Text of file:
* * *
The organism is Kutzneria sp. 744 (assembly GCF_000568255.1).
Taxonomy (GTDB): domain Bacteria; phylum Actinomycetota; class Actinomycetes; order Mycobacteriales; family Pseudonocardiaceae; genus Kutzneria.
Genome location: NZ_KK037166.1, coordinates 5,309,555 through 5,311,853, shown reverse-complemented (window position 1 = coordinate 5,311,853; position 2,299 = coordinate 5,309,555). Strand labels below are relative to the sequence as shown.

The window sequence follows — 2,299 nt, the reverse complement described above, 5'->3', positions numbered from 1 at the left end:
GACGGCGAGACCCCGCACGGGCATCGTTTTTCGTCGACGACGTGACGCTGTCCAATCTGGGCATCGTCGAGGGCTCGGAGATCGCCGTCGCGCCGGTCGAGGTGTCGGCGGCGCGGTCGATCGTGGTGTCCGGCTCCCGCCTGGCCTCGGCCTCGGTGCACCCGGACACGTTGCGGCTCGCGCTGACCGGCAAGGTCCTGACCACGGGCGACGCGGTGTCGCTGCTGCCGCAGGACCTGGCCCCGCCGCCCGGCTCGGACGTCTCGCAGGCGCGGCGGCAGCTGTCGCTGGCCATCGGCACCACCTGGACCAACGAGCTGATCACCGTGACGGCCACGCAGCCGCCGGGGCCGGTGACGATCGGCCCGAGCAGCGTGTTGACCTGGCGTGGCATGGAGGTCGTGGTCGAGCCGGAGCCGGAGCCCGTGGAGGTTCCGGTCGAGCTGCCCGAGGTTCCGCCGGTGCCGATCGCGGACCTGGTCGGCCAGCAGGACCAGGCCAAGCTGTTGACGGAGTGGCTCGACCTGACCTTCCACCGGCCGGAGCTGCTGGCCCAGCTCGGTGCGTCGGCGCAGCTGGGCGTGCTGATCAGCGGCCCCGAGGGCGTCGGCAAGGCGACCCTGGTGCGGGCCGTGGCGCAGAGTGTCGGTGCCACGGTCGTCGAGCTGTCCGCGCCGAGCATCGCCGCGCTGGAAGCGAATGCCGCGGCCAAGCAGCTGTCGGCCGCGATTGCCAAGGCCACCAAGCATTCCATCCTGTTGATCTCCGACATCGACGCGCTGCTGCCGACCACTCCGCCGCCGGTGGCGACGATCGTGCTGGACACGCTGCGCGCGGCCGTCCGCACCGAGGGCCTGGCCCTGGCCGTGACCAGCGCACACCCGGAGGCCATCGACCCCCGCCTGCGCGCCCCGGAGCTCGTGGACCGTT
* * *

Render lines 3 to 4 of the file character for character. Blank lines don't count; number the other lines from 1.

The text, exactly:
Genome location: NZ_KK037166.1, coordinates 5,309,555 through 5,311,853, shown reverse-complemented (window position 1 = coordinate 5,311,853; position 2,299 = coordinate 5,309,555). Strand labels below are relative to the sequence as shown.

The window sequence follows — 2,299 nt, the reverse complement described above, 5'->3', positions numbered from 1 at the left end: